FunNature & AnimalI have ants at home! Causes and solutions

I have ants at home! Causes and solutions

Ants are practically omnipresent animals. We know of more than 14,000 different species and they are present on all continents, with the exception of Antarctica; in almost all terrestrial ecosystems, from sea level to above 2,000 meters, and urban ecosystems are no exception.

Colonizing other people’s houses

Cities provide ants with a large number of places to live: from flowerbeds, tree groves or garden areas they can extend their nests under asphalt or cobblestones, which gives them greater security, provides them with necessary heat from the sun when temperatures are low, and prevents them from problems such as floods. And above all, the city generates a large amount of organic waste that the ants use as food.

Some particularly small species can infiltrate cracks in the concrete, and even pierce it, removing the particles that compose it grain by grain. That allows them to make nests inside human constructions. Others enter through cracks, gaps under doors, or fly through the window. And of course, it gives them access to a new and optimal ecosystem: our homes. In them they can achieve a stable temperature —the ants do not like the cold—, and a source of food available throughout the year. In fact, they are particularly common where they can find more food: in the pantry, in the kitchen and in the bathroom.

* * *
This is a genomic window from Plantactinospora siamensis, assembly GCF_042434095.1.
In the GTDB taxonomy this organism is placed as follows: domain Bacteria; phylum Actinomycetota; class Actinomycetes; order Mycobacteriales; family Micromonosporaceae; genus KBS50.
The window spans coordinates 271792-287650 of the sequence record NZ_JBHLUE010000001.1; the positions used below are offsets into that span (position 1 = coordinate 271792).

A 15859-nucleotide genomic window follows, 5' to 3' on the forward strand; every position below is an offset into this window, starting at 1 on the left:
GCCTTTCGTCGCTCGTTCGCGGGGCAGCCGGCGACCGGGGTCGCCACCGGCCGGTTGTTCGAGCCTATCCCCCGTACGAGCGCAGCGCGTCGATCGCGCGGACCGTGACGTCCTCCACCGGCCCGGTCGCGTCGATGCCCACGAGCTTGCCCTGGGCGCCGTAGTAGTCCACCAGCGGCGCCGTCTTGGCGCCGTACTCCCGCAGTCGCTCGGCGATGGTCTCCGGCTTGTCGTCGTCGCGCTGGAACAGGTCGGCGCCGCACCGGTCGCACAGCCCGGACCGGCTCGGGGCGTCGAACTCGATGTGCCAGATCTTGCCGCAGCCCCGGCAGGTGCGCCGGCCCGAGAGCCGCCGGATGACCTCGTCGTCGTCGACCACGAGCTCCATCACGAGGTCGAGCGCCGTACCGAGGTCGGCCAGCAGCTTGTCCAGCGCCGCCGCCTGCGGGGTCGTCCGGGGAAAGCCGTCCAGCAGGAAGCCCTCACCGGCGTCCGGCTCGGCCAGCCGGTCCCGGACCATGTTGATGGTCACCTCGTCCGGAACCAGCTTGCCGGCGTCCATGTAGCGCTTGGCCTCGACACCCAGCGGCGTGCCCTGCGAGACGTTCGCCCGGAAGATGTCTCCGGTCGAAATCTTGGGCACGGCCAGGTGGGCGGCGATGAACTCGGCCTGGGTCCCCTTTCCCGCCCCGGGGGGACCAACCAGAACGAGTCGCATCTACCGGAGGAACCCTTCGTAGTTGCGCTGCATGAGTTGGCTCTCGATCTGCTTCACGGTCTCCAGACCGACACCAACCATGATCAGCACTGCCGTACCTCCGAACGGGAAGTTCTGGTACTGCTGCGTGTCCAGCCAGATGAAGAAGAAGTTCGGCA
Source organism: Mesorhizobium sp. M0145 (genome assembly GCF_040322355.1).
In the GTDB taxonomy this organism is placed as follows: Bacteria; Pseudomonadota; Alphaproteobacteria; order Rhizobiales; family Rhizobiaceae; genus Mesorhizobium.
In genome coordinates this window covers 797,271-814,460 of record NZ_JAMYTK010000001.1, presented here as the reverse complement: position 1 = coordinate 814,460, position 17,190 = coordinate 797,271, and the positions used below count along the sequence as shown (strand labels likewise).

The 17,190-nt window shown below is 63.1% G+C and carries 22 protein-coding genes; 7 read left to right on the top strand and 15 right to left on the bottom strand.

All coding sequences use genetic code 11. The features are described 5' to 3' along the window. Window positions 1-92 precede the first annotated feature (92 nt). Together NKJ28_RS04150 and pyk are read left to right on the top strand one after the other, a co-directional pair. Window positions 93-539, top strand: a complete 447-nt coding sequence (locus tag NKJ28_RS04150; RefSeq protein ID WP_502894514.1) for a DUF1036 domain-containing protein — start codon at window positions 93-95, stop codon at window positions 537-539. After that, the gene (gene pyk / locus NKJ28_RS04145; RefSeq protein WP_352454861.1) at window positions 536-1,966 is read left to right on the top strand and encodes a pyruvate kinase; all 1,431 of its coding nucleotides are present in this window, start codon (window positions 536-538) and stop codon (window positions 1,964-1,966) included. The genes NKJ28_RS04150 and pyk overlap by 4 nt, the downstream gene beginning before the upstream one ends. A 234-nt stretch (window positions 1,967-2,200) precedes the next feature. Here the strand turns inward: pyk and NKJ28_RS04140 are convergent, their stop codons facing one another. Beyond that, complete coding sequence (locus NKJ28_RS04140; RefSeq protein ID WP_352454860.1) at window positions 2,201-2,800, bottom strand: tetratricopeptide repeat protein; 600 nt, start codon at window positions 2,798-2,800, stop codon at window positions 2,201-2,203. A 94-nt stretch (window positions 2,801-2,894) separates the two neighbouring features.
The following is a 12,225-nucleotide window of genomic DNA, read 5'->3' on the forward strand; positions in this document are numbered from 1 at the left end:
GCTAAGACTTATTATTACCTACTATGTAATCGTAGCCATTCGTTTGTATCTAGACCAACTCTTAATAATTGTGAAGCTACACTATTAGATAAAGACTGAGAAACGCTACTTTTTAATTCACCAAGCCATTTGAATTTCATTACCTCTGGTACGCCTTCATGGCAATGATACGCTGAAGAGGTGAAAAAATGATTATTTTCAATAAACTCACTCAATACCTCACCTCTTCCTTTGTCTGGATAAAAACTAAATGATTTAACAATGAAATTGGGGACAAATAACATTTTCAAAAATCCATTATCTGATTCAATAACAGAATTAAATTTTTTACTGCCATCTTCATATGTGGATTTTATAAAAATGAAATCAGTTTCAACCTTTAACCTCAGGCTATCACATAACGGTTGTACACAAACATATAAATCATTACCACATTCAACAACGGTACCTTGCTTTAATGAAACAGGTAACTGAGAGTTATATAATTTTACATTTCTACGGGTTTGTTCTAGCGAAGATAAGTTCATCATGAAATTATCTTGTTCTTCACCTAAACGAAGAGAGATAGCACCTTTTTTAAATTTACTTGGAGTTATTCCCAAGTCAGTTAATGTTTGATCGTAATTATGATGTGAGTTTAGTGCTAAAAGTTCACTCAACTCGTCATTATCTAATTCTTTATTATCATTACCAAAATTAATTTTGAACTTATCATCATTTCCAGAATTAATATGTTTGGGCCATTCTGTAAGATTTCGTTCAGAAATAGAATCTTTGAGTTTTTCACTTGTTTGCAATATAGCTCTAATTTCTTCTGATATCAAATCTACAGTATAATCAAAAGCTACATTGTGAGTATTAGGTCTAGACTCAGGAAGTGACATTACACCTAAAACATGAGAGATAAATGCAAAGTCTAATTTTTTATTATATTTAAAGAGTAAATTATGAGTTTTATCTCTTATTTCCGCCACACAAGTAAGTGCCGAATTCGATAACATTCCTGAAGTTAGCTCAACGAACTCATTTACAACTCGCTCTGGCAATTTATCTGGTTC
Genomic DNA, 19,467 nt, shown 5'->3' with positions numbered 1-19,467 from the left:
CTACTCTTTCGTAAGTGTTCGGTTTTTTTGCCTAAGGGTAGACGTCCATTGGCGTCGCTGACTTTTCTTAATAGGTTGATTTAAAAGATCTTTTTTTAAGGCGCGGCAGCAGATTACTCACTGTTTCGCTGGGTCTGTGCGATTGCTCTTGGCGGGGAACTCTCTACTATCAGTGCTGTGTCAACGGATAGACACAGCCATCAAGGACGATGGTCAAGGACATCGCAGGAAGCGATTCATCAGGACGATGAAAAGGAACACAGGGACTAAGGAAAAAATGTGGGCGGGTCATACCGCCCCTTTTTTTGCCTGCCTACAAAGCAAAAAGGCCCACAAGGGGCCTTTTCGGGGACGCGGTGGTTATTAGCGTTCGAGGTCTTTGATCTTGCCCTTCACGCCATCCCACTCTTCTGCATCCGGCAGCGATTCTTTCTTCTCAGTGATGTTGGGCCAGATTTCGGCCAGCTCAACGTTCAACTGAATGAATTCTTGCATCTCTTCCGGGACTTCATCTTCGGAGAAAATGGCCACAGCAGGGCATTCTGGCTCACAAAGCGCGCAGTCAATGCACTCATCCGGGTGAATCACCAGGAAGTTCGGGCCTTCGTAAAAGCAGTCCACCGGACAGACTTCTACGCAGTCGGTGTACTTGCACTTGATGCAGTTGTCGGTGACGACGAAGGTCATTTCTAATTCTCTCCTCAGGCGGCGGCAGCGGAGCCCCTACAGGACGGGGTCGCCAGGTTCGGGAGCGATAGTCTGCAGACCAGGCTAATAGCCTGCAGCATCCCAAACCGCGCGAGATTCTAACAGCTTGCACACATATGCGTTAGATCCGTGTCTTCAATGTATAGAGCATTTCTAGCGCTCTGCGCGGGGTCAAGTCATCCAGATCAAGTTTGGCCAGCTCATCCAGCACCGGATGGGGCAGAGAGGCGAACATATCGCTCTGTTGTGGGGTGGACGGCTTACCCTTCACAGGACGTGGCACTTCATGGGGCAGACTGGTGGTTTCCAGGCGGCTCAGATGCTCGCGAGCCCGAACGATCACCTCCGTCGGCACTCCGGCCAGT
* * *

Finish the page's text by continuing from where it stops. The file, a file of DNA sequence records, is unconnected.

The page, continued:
How do I invite them out of the house?

In the book ‘The Day of the Ants’, the author Bernard Werber exposes a peculiar approach, in the mouth of the character Edmond Wells:

By what right would your kitchen belong more to you than to the ants? You bought it, okay, but who? To other humans who made it with cement and filling it with food from nature. Your property is a convention between you and other people. But it’s just a human convention. Why should the tomato sauce in your cupboard belong to you more than to the ants? Those tomatoes came out of the ground! The cement came from the earth, the metal of your forks, the fruits of your jam, the brick of your walls, come from the planet. All the human being did was put names, labels and prices on them. That’s not what makes you “owner”. The earth and its riches are free for all its inhabitants… However, this message is still too new to be understood.

Bernard Werber, ‘The Day of the Ants’, 1992